Mentorship in Travel Therapy


As with almost any profession, searching for a job is all about the benefits and strategic building of one’s resume for future opportunities. For newly graduated therapy professionals looking to travel, the start of a career can be accelerated with a supportive work environment and the chance to receive mentorship from seasoned therapists in the field.

Years of schooling may have provided all the technical information you could possibly handle, and yet there always seems like there’s something more to learn in the world of travel therapy.

Although many budding therapy professionals choose to enter an official, academic residency program straight out of college, others may choose a mentorship that allows greater flexibility while keeping the experience consistent. This can make the transition between school and a career a little more smooth compared to jumping right in with little to no actual experience.

Starting a therapy career can be made easier with the right mentorship.

Starting a therapy career can be made easier with the right mentorship.

 

Getting paired with a knowledgeable mentor can have a wide range of benefits:

 

Learn what you never could in the classroom:

A seasoned mentor can be your way to get the inside scoop on all aspects of the job. From everything from patients to paperwork, they’ve have handled it and made the same mistakes that all therapists do when they first begin their careers. Learning the industry from people who’ve been there for years is a great way to gain useful perspectives on how to forge your own path in the world of travel therapy.

 

Get paid as you learn:

Now instead of shelling out thousands of dollars for your education, a mentorship will actually pay YOU to learn. Think about it this way: Hospitals and healthcare facilities want and need their staff to be successful, so not only are they investing in you, but also the future of their own employees. Mentorships are usually structured to teach you most of everything you’ll need to know in order to ensure you’ll be proficient in what you do. Although you and your mentor are likely to be paired based on supply and demand, it’s your job to work with anyone who might come through your facility’s doors – whether that’s a patient or another professional.

 

Network to Grow:

If perhaps a mentorship reveals that you’ll need to find a new environment to work or you planned on traveling all along, at least you’ll have the opportunity to expand your network during your time spent in that position. Connecting with others in your field can help to keep you updated on any job openings, as well as what is going on in the industry. Checking back with your alma mater is also a great way to stay connected with professors and other people who are in the world of therapy.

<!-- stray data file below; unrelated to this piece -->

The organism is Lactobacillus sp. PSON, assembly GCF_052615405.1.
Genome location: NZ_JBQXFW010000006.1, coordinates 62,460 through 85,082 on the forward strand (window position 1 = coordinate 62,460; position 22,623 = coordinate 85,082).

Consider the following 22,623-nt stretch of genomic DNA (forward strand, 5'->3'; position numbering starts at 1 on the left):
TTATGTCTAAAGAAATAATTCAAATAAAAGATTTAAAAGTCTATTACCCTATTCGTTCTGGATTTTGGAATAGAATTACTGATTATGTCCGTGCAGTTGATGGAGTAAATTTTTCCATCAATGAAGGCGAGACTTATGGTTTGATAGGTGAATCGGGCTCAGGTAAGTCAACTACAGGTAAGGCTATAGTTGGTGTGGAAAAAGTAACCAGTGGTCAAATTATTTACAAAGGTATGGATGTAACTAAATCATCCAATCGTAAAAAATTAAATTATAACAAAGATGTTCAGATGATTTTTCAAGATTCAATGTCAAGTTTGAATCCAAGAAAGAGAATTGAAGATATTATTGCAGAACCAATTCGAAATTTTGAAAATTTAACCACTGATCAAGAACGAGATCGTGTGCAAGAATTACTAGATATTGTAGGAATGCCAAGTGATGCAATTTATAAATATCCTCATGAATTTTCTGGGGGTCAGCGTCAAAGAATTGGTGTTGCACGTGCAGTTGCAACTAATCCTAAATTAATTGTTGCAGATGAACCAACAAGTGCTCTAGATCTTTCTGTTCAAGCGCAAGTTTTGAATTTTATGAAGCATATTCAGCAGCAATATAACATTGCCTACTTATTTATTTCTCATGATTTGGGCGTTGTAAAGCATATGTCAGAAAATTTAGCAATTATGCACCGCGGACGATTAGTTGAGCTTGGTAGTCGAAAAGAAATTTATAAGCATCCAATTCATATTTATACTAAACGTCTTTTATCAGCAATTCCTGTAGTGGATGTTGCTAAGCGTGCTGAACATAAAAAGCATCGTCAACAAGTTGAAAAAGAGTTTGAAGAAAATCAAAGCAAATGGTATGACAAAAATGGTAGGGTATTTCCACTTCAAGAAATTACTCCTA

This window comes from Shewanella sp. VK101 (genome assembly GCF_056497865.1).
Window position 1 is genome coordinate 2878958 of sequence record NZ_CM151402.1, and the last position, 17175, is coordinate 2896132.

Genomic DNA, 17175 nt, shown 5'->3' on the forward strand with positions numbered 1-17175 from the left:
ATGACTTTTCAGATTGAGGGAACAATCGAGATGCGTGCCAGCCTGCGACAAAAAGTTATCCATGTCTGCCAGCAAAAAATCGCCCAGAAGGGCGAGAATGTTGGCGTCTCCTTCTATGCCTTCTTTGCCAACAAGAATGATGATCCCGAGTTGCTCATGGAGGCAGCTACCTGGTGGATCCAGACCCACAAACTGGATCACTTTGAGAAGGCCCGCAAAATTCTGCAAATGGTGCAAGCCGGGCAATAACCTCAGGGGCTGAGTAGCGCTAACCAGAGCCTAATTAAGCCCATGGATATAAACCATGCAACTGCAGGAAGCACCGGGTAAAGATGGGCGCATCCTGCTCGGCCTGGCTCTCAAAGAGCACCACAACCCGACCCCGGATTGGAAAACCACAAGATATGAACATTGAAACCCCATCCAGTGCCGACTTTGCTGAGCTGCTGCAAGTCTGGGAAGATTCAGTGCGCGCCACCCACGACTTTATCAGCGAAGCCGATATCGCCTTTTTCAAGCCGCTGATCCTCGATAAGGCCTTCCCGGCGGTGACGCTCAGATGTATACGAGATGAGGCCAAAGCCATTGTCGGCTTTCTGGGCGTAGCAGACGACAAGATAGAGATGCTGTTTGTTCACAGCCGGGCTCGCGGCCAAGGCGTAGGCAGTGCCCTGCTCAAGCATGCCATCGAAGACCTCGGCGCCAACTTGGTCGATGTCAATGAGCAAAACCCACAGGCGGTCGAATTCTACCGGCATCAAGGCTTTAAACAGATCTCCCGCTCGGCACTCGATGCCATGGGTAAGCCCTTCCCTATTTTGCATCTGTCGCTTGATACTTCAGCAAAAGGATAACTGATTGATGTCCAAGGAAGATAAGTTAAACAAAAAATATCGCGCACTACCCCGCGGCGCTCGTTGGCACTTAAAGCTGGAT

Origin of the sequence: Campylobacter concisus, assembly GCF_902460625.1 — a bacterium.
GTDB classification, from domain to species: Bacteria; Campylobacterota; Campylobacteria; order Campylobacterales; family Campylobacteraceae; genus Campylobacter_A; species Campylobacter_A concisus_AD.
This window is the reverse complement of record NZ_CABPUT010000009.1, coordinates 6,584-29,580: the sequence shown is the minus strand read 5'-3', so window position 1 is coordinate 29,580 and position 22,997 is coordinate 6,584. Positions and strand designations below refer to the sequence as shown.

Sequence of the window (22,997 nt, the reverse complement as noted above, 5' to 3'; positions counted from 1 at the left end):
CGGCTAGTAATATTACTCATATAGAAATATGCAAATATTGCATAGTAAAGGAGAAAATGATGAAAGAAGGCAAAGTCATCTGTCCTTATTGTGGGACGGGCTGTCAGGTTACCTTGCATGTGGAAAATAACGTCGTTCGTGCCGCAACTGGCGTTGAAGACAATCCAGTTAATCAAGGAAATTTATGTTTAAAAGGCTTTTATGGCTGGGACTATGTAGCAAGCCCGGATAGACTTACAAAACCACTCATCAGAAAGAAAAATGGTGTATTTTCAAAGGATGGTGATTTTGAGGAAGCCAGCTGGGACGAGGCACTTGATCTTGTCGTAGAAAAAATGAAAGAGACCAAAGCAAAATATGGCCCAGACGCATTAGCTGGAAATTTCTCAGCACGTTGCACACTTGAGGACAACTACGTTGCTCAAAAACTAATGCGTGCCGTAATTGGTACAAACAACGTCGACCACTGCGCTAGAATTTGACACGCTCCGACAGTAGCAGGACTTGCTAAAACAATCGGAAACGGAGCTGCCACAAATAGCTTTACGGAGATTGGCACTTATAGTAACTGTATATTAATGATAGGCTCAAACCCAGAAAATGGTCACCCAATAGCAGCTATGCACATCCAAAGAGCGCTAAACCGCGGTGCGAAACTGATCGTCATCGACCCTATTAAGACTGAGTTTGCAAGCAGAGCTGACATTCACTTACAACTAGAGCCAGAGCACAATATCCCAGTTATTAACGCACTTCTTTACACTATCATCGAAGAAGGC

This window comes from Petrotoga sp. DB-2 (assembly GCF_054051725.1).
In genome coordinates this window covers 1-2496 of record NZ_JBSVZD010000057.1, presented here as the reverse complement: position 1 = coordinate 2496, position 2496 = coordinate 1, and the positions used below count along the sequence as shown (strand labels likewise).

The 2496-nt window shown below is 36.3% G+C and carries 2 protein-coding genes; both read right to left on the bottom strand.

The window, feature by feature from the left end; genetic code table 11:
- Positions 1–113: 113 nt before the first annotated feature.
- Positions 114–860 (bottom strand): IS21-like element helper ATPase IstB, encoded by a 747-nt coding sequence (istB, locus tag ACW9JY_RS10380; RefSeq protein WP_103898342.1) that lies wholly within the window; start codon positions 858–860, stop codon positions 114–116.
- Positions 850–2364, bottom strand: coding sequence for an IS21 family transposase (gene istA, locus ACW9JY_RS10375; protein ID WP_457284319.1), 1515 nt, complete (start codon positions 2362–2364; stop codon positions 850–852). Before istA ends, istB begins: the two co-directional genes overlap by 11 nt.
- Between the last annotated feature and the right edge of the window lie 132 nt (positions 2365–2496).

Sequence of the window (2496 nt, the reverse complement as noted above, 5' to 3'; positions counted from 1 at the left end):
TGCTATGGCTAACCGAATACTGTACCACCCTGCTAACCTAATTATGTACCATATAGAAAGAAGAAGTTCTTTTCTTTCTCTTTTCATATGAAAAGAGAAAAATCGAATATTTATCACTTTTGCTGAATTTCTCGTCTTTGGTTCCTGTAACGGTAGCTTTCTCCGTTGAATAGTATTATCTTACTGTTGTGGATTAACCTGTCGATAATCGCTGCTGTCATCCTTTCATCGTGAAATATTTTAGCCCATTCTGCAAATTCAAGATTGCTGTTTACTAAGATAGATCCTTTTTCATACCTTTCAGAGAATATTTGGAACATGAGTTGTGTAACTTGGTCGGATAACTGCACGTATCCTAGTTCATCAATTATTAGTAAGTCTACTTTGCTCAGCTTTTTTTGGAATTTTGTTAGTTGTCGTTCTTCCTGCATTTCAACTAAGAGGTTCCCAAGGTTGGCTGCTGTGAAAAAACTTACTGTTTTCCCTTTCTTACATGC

Developing skills over time will eventually allow you to become a mentor to others.

Developing skills over time will eventually allow you to become a mentor to others.

 

Although mentoring relationships may not be quite as hands-on as working with a professor or colleague, your program will still be dedicated to your success. Mentorships allow employers to recruit and retain the brightest talent, while attracting other potential employees. These programs also help to diversify facilities to provide patients and clients with the widest range of experts possible.

For organizations with unique techniques or practices, mentorships can provide a great way to imbue staff with a specific skillset beyond the standard training. Through the process of a mentoring relationship, you’ll be better equipped to decide if an employer is right for you and how your career can evolve.

Overall, mentorships are a vital way to keep therapy jobs thriving and fully stocked with dedicated professionals looking toward the future.

Author: Connor Smith

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